MinisterDalhatuinterview2003

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Interview with Minister Bashir Dalhatu on Ajaokuta (July
2003)

“We Require Less Than 3 Billion US Dollars for Ajaokuta”


Weekly Trust
(Kaduna)

INTERVIEW
July 19, 2003
 

Barrister Bashir Dalhatu, the Walin Dutse, was
Nigeria’s minister for steel, mines and power from 1993 to 1998. Most of the
contracts for the completion of Ajaokuta steel projects were awarded during his
tenure.

In this interview with our Kano Bureau Chief, Musa Umar
Kazaure, the former minister shed more light on the extent of work done during
his tenure and what is now left to be done. Excerpts:-

Sir you were the minister for steel for five years and
Ajaokuta steel project was one of the priority projects. At what level did you
leave the project?

Dalhatu: By the time the late General Sani Abacha of
blessed memory died in 1998, we had achieved about 90 per cent completion of
Ajaokuta steel project. What remained was just about ten to 15 per cent level of
work because over 10 billion dollars have already been expended on Ajaokuta
project between 1980 and 1998.

Therefore the kind of investment is very huge that no
nation, not even developed world can afford to write off an investment of over
10 billion dollars. Besides other industries have been specifically established
to feed on the steel project like the Itakpe Iron Ore. mining has been completed
and it has been producing iron ore and is piling it in the sun, and nothing has
been done to that. If you don’t have Ajaokuta, this industry has become a total
waste and unless we could find a way to move it down to Warri where there is a
small and iron and steel industry there. Another thing is that because of
Ajaokuta there had been a contract and multi million dollar contracts for the
establishment of a standard gauge railway line.

From Ajaokuta down to Warri, this was specifically
conceived to bring in raw materials and take out finished goods to the sea. If
you abandon Ajaokuta you are abandoning this massive project, and we hope taking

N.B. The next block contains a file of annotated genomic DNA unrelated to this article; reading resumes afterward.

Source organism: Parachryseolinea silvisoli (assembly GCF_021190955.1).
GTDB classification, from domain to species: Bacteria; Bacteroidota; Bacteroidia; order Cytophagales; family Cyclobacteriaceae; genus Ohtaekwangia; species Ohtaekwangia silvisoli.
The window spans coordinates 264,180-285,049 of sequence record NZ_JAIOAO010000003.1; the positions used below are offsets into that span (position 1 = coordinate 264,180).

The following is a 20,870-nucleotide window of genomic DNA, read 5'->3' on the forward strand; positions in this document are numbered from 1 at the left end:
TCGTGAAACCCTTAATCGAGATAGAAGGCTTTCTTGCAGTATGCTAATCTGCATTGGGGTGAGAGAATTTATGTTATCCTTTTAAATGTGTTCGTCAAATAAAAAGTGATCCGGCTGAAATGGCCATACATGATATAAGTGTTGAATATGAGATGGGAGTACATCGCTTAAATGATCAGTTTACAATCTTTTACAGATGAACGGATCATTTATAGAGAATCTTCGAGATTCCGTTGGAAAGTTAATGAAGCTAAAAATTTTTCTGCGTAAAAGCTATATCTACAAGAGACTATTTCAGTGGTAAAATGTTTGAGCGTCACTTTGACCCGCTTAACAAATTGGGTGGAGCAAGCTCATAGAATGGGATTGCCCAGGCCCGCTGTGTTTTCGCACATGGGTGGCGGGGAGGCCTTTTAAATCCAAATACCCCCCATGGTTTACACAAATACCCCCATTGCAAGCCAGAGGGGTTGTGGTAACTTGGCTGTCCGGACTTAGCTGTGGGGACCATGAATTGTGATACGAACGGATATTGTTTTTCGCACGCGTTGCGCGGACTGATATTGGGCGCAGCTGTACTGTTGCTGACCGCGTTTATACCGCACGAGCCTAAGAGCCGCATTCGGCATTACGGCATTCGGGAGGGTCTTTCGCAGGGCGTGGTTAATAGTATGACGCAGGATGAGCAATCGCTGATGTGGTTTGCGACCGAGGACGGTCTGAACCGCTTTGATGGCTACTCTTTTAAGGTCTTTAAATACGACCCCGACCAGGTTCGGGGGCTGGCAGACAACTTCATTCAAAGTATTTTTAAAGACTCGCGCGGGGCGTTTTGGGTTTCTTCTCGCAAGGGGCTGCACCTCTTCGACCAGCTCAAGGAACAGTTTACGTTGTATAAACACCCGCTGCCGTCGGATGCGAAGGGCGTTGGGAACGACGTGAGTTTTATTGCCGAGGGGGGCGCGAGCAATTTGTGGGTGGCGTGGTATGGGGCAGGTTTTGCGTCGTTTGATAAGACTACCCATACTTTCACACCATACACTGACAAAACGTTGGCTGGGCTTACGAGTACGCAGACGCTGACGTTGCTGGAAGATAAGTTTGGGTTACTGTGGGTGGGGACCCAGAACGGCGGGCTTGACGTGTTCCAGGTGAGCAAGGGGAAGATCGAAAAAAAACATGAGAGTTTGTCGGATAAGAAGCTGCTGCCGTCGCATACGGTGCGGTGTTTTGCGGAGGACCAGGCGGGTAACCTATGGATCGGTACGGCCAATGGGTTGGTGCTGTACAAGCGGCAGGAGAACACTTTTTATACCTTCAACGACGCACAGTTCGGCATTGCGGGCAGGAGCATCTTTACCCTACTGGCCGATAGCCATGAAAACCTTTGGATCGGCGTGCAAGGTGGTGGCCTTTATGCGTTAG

that project to a very large extent, we would have made sure that it was
contained, the government at that time actually removed the project, the railway
project from power and steel ministry to ministry of transport to make sure that
is was given specific attention and sure that has been done and I know even
before we left, many kilometres have been finished, we cannot also abandon that.
If you abandon Ajaokuta you are also making nonsense of the project for dredging
River Niger because by the time we left, I know the contract was already being
awarded.

Talking about the dredging of River Niger, how was
Ajaokuta going to help that project?

The River Niger is supposed to provide cheap, easy and
bulk transportation for both finished goods from Ajaokuta to the sea and the
importation by ships of bulk raw materials from the sea to Ajaokuta and this
would have been complemented by the standard gauge railway line also being
constructed at that time and is still being constructed. I hope by now if the
contract that I was aware of is still on they would have been at about near
finished, but unfortunately the River Niger dredging has not yet started
although, I believe it still on the table.

By the time you left, when you quantify the remaining
work in monetary terms, either in dollars or naira how much would you say the
government need to complete Ajaokuta project?

Unfortunately what we have towards the last lap of the
administration was to ensure that we quantify exactly in monetary terms what was
needed to finish Ajaokuta once and for all, and that I know a firm was
commissioned to do that. The efforts of government to make sure this is
completed even though funds were not available, that was what brought about debt
the so called much talked about buy-back which had become too politicised, but
thank God it was later examined by the National Assembly and found to be free of
fraud.